Episode 46: WRDSMTH, Skid Robot

DOWNTOWN LOS ANGELES-

 

Street art’s ubiquitous influence on the texture of neighborhoods in Los Angeles is built on a long local history. This week explore the worlds of two Los Angeles artists whose expressive art has garnered incredible attention.

See their instagrams below:

WRDSMTH

 

 

SKID ROBOT

 

Episode 45: Reimagine the Heart of Los Angeles

This week we dedicate our episode to the very special Pershing Square REnew event:

Reimagine the Heart of Los Angeles:

Visions for the Future of Pershing Square

This was the only live presentation of the finalists in the Pershing Square REnew’s design competition. They will each presented their vision for Re-making Los Angeles’ most historic public space into everyone’s favorite downtown destination

Check out the presentations and make your voice heard!

http://pershingsquarenew.com/competition/

Episode 42: LAUSD Grand Arts Festival, Mayor Garcetti’s State of the City

Check out more on LAUSD’s Grand Arts Festival here

http://home.lausd.net/apps/news/article/554030

 

And watch Mayor Garcetti’s State of the city speech online here

http://lamayor.org/SOTC2016

Episode 41: Dr. Luann Pannell LAPD Director of Training, Councilmember Jose Huizar’s DTLA Forward

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(from her bio)

Dr. Luann Pannell, began her career with LAPD as a Police Psychologist in 2000 and in 2006 was promoted to Director of Police Training and Education by Chief Bratton. In this role she is responsible for the review and evaluation of all LAPD training curricula to ensure relevancy, continuity, and compliance with State and Federal criteria and Department policy. She researches best practices in police training and adult learning to continually improve and advance LAPD training. In keeping with this role, Dr. Pannell led the team responsible for the complete redesign of the LAPD Academy in 2008.

During her tenure as a police psychologist she consulted with a variety of specialized units including Juvenile Division, Scientific Investigation Division, Jail Division, Records and Identification Division, Recruitment and Employment Division, and Scientific Investigation Division. She also responded to SWAT call-outs as a member of the Crisis Negotiation Team and a member of the Critical Incident Response Team (CIRT). As a CIRT member, she assisted LAPD employees in managing their reactions to critical incidents. She participated in ride-a-longs, provided management consultation, and presented training on a variety of issues including stress management and the psychological consequences of constant exposure to violence.

 

Jose Huizar’s DTLA Forward started las year with council motions to study the implementation of greener alley ways and street scape changes. With the burgeoning population in downtown, walkable, pedestrian friendly streets have become a hot topic. Huizar envisions protected bike lanes in the historic core. The pedestrian head start program which offers a walk sign to pedestrians four seconds ahead of car traffic was be welcomed by many in the neighborhood. The proposed street car for downtown has also been incorporated under the umbrella of DTLA Forward with hopes that Metro’s inclusion of the project as a line item in their R2 ballot measure, combined with other efforts can bring the project to fruition in short order.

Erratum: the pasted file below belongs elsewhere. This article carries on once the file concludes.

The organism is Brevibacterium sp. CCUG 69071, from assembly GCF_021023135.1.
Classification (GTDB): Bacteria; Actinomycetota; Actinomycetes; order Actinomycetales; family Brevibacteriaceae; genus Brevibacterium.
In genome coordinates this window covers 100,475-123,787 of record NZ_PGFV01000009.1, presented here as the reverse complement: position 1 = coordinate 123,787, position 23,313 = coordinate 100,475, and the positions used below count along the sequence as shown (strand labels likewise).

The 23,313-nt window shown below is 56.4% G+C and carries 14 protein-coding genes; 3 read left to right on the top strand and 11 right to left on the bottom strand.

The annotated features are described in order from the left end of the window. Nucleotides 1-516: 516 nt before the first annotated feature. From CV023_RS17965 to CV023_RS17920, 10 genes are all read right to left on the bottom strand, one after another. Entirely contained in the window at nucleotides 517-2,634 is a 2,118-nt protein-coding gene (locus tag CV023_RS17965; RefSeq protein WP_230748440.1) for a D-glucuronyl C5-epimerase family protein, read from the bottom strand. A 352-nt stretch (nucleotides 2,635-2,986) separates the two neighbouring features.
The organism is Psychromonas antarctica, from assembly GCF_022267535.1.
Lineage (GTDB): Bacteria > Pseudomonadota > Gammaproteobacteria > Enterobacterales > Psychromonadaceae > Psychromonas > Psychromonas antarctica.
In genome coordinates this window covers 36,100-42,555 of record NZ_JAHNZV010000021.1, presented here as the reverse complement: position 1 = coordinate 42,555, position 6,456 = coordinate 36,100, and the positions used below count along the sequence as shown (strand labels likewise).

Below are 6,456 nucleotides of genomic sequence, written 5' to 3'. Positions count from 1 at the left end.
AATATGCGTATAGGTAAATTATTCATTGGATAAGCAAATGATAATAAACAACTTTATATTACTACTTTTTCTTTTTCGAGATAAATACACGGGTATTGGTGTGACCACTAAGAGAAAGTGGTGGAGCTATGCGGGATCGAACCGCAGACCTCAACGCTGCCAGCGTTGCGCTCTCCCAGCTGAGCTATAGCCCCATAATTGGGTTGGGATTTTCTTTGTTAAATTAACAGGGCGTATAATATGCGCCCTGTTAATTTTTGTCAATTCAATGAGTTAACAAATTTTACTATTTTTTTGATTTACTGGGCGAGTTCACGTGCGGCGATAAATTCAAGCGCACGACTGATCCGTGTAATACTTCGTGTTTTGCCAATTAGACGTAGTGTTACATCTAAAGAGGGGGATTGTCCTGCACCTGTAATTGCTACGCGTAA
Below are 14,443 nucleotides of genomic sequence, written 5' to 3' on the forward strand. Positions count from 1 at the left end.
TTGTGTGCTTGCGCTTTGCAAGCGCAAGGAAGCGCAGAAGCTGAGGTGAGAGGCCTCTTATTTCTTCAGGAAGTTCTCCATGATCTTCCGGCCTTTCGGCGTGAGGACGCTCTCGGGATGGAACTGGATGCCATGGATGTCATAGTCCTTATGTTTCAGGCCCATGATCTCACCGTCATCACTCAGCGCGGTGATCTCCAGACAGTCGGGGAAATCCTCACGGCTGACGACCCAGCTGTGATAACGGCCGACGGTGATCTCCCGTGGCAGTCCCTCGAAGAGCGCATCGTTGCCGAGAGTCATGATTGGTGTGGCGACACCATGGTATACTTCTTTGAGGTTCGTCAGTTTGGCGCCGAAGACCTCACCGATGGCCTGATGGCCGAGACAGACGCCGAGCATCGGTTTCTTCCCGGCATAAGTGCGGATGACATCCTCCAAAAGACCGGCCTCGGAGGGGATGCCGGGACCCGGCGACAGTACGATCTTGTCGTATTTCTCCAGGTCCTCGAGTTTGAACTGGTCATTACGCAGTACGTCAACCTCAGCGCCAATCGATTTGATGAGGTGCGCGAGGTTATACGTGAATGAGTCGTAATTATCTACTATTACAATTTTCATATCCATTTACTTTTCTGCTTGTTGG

Episode 40: Carmen Zella Do Art Foundation, Jill Stewart Neighborhood Integrity Initiative

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The Do Art Foundation is a non-profit organization that focuses on the creation, commissioning, and curating of artistic pieces and productions in the public realm. Their belief that access to art is not an exclusive privilege drives the effort to create cultural collaboration between communities. Carmen Zella the founder and executive director is a interdisciplinary artist in her own right, having shown work throughout North America and Mexico. In only four years under her direction, the Do Art Foundation has grown to be on of the most active public art organizations in Los Angeles. Their work can be seen throughout Los Angeles, but its particularly present in the murals around Downtown LA.

 

The Neighborhood integrity initiative is a controversial ballot measure proposed for the March 2017 Ballot in the city of Los Angeles. The campaign’s director, Jill Stewart, left her post as Managing Editor at LA weekly to lead the effort to end what they call corruption at city hall, especially in their relationships with developers seeking to change the face of neighborhoods in Los Angeles.  Originally the measure was aimed at the November 2016 election but organizers of the initiative opted to move to March feeling that the presidential campaign would overshadow the conversation. They hope to turn the March election into a referendum on development as eight council seats, and the mayor will be seeking to win voters favor. You can find out more on their website http://2preservela.org/

Episode 39: Artist Annika Connor, Luke Klipp of Greater LA

DOWNTOWN LOS ANGELES-

Annika Connor is a Brooklyn based artist, publisher and advocate for the art community. Her recent work Point Suite, a curated collection of contemporary art in that classic coffee table format. Annika will be holding a free creative talk at General Assembly in Downtown LA.

 

You can register for the FREE talk here or if you can’t attend you can get your copy of Point Suite online

 

Luke Klipp is the founder of Greater LA a organizing arm opposed to the Neighborhood Integrity Initiative  put forth by the Coalition to Preserve LA.

Episode 38: Assemblymember Miguel Santiago, Neighborhood Council Elections

DOWNTOWN LOS ANGELES-

Miguel Santiago was elected as the representative for California’s 53rd assembly district in November 2014. As a staffer for his predecessor, former Speaker John Pérez, Santiago gained direct experience with the citizens who form his constituency. Santiago also served on the Los Angeles Community College Board helping to pass Measure J; the 3.5 billion dollar bond measure to designed to renovating and building the nine community colleges in the district. This session the assemblymember introduced AB1674 a bill designed to adjust the waiting period currently applied to handguns and apply the law to long guns as well. Santiago also sits on the select committee on homelessness and was present for state senator Kevin De Leon’s announcement to redirect $2 billion towards housing for the homeless.